What the Current Lockdown Has Taught Me

As countries across the globe have closed their borders and are in lockdown because of Covid-19, people are coping differently. Some are getting impatient and bored for not being able to do what they normally do, like going out with friends, eating out with family, or going to Church. Others do not mind staying at home for an extended period. It’s like staying in for a long weekend, probably watching Netflix like what most of my friends are doing.

Where we live, there is no total lockdown. People can go out anytime to buy groceries or go to the drugstore, although we are being constantly reminded through various media outlets to stay home or to wear masks when going out and to practice social distancing.

Surprisingly, Covid-19 has been politicized. There are those individuals who rally against wearing masks, social distancing and the shutdown of some businesses. They express their displeasure and consider these preventive measures as limiting their freedom. What an irresponsible, selfish, and reckless behavior. These people may be asymptomatic carriers of Covid-19, and, by not wearing masks, they can transmit the virus to anyone they physically come in contact with. Such a behavior violates the right to life of people.

At the beginning, that is, three months ago when Covid-19 has started to infect some parts of the US, I began to worry when people started panic buying. At the flip of a finger, toilet paper, hand sanitizers, rubbing alcohol, bottled water, and some food items were quickly selling out.

My initial reaction was to stock up on rice, bottled water, and other essentials. I didn’t want to be left behind with nothing for my family if everything shuts down. It was a matter of survival of the fittest for me. Prioritizing the common good never crossed my mind.

Early on, an eerie feeling has come over me as I begin to feel the impact of coronavirus. There are very few people in the streets. Las Vegas, a favorite destination by many tourists, has become like a ghost town. The famous Las Vegas Strip is empty. Many hotels and restaurants have closed. There are no shows to watch. Almost everybody is staying home.

My wife and I continue to stay home most of the time. It is not based on a personal whim. It is, to a certain extent, imposed by the current Covid-19 breakout. But I have gotten used to it. In fact, it has given me ample time to reflect, listen to our CD collection every morning, write articles, and do some yard work.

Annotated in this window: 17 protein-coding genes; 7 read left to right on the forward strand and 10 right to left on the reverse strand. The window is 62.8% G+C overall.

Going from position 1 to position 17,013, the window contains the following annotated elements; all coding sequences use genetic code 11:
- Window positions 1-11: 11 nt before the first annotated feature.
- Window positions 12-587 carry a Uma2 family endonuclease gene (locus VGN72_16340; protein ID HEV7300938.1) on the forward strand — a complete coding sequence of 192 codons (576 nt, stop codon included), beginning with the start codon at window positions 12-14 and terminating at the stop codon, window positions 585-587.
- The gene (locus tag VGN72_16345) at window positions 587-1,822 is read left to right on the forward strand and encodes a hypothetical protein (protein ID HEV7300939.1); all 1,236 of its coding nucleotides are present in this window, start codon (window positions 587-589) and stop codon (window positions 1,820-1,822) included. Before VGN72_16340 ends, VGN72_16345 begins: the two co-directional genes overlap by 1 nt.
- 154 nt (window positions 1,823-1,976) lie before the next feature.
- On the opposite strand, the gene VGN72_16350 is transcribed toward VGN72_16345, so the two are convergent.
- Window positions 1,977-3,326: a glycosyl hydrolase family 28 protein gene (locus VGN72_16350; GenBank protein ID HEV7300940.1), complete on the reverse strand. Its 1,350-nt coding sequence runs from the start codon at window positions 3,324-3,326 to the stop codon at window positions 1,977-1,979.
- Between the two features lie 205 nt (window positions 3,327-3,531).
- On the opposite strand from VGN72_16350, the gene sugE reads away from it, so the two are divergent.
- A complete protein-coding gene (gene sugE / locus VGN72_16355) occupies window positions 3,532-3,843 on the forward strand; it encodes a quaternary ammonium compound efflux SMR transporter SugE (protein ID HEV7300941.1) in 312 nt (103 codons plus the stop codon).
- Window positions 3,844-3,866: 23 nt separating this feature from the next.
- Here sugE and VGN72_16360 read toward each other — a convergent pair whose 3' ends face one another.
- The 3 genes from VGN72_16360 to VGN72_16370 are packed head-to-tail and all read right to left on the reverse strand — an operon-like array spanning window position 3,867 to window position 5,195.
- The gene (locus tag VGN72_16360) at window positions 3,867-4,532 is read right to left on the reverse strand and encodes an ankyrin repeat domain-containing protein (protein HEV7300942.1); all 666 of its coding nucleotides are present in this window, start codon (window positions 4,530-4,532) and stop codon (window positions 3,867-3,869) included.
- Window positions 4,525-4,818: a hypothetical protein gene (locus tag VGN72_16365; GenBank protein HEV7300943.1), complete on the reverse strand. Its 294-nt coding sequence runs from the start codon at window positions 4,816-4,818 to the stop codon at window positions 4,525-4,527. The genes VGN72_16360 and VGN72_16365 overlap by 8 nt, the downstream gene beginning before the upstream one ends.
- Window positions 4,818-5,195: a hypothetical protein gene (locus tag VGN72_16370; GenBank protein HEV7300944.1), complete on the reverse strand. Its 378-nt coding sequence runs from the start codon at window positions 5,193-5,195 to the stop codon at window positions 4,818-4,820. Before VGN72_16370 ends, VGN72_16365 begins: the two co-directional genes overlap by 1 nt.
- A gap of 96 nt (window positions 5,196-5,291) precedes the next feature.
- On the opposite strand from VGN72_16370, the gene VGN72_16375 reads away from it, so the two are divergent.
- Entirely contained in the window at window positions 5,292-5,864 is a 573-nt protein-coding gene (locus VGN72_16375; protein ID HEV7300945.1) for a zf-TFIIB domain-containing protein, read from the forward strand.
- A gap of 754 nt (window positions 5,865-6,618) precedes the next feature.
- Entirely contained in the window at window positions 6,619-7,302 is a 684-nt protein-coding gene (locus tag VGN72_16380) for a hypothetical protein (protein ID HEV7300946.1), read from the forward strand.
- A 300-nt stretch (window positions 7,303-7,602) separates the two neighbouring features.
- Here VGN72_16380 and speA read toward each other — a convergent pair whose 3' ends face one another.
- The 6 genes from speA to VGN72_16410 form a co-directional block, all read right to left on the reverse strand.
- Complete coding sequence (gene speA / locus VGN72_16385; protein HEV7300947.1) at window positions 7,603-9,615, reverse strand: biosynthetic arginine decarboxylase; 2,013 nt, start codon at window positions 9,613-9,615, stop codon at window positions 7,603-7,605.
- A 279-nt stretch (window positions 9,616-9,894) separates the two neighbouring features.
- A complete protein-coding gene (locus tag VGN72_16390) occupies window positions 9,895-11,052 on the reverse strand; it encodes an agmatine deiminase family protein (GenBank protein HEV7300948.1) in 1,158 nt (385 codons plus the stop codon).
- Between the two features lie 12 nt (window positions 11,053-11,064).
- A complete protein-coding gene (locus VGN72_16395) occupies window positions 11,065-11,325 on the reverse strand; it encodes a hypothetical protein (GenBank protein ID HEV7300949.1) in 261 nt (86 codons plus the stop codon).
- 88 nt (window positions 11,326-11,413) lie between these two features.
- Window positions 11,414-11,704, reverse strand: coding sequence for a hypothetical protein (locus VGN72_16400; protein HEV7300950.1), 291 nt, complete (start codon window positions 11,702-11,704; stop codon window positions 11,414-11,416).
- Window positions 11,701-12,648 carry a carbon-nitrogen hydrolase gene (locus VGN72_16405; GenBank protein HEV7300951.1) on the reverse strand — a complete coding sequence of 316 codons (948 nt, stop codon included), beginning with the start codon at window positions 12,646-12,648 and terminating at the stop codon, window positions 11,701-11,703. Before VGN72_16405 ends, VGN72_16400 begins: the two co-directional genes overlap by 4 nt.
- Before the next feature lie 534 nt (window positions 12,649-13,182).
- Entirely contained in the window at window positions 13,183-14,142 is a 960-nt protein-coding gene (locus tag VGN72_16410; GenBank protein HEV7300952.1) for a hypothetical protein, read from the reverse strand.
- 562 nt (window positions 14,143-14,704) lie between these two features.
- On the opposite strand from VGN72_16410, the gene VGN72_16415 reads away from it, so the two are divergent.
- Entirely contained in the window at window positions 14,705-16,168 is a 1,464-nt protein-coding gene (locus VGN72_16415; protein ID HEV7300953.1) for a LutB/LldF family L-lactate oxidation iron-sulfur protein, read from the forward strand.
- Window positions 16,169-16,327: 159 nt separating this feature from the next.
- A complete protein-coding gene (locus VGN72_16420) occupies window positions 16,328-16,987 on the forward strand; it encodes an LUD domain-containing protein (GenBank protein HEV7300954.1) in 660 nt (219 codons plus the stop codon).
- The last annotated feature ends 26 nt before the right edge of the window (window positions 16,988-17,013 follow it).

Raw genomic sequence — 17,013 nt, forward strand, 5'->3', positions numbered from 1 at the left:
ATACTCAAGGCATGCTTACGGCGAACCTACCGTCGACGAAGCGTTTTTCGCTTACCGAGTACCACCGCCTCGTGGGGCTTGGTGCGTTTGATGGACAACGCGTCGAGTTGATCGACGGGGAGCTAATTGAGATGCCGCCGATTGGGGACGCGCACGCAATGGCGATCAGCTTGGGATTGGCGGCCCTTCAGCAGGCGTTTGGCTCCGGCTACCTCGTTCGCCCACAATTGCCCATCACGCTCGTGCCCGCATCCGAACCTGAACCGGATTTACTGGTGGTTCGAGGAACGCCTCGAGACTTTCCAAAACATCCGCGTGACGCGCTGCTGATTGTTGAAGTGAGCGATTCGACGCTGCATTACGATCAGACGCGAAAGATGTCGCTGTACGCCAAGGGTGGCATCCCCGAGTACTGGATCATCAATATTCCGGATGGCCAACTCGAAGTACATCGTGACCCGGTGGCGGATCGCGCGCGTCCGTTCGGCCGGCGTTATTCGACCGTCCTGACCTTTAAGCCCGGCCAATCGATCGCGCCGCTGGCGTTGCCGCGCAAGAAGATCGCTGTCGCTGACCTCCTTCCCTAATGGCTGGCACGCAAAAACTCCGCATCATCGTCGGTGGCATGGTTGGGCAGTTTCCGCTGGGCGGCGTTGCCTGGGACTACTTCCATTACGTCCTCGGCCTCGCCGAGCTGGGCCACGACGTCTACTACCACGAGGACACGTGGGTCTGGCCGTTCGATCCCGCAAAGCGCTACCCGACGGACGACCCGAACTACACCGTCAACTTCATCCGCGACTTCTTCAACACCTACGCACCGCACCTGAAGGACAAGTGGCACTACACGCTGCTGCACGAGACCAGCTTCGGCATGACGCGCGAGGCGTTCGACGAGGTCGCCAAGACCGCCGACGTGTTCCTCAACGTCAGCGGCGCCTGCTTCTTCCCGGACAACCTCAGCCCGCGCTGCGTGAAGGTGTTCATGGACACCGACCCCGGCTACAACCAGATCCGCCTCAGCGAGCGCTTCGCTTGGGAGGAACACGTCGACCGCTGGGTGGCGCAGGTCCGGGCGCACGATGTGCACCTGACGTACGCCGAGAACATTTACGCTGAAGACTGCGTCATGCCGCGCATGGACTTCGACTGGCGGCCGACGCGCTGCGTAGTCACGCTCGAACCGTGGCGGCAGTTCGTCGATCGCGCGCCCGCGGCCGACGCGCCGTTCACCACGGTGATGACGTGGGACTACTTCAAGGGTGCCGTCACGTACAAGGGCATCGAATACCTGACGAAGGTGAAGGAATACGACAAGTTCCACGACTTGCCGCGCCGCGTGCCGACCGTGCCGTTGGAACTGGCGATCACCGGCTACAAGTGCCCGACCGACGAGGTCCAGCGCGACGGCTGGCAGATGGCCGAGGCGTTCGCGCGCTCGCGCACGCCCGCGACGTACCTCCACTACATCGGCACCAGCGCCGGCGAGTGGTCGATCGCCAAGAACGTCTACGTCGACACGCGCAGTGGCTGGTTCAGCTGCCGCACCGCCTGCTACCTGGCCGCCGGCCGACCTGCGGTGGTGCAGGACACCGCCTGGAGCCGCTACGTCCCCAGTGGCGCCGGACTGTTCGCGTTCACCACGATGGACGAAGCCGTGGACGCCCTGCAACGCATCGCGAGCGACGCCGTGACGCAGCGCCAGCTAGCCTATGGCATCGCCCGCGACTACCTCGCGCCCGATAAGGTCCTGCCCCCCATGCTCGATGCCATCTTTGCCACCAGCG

Cabin fever has never been a problem for me. Though it’s a struggle at times, I find ways to make myself busy. My wife and I walk regularly around the neighborhood. We watch a movie at Amazon Prime Video almost every night for entertainment. Lying on the sofa watching TV and falling asleep at times can be a good form of relaxation. Most of the time we sleep in – something that we have not done for years – and end up having brunch to start the day. My habit of having a night snack that I learned as a Jesuit in training eons ago has come back. I am drinking beer a bit, but my wife has noticed a growing beer belly, giving me a friendly but stern warning; I got her message.

Overall. I have managed my life quite well during this period of Covid-19.But it will probably take some time before things get back to normal. I still hesitate to hug my grandchildren for fear of contaminating them. I still have not hugged my daughter who works as a physical therapist for almost three months now. I still have not given a bear hug to my son-in-law. I still have not watched the Dennis Bono Show, a free celebrity show from the showroom of the Southpoint Hotel. I still have not eaten out with my family nor worked out at the community center gym.

The travel restrictions have thrown all the travel plans we have in disarray. Thus, we will miss the first birthday of our youngest grandchild who lives in Texas. My wife and I have made it a family tradition to attend the first birthdays of all our grandchildren. But Covid-19 has made that impractical this time. Our scheduled river cruise in Europe is cancelled. The summer jaunt in Hawaii remains uncertain.

But Covid-19 is not all uncertainties, problems, or difficulties. There are positive sides to the crisis.

Despite all the government restrictions to mitigate the pandemic situation, I was able to attend a memorial Mass via Zoom for a cousin and an aunt who recently died in the Philippines. I am able to religiously attend virtual Mass every Sunday on TV. I also was able to witness the high school virtual graduation of my niece in Cedar Rapids, Iowa, who graduated at the top of her class. I was able to attend a Zoom family celebration of life for a niece. I can chat with my brothers in the Philippines anytime I want via Messenger.

These innovations have made living under covid-19 less stressful for me. They might not be the perfect responses to my needs at this time, but they have made whatever challenges caused by this pandemic less burdensome. Social media has made me connect with my loved ones and friends, making our relationship with each other strong and alive.

Life continues in this time of contagion. Like time, there is no stopping it. We live it the best we can.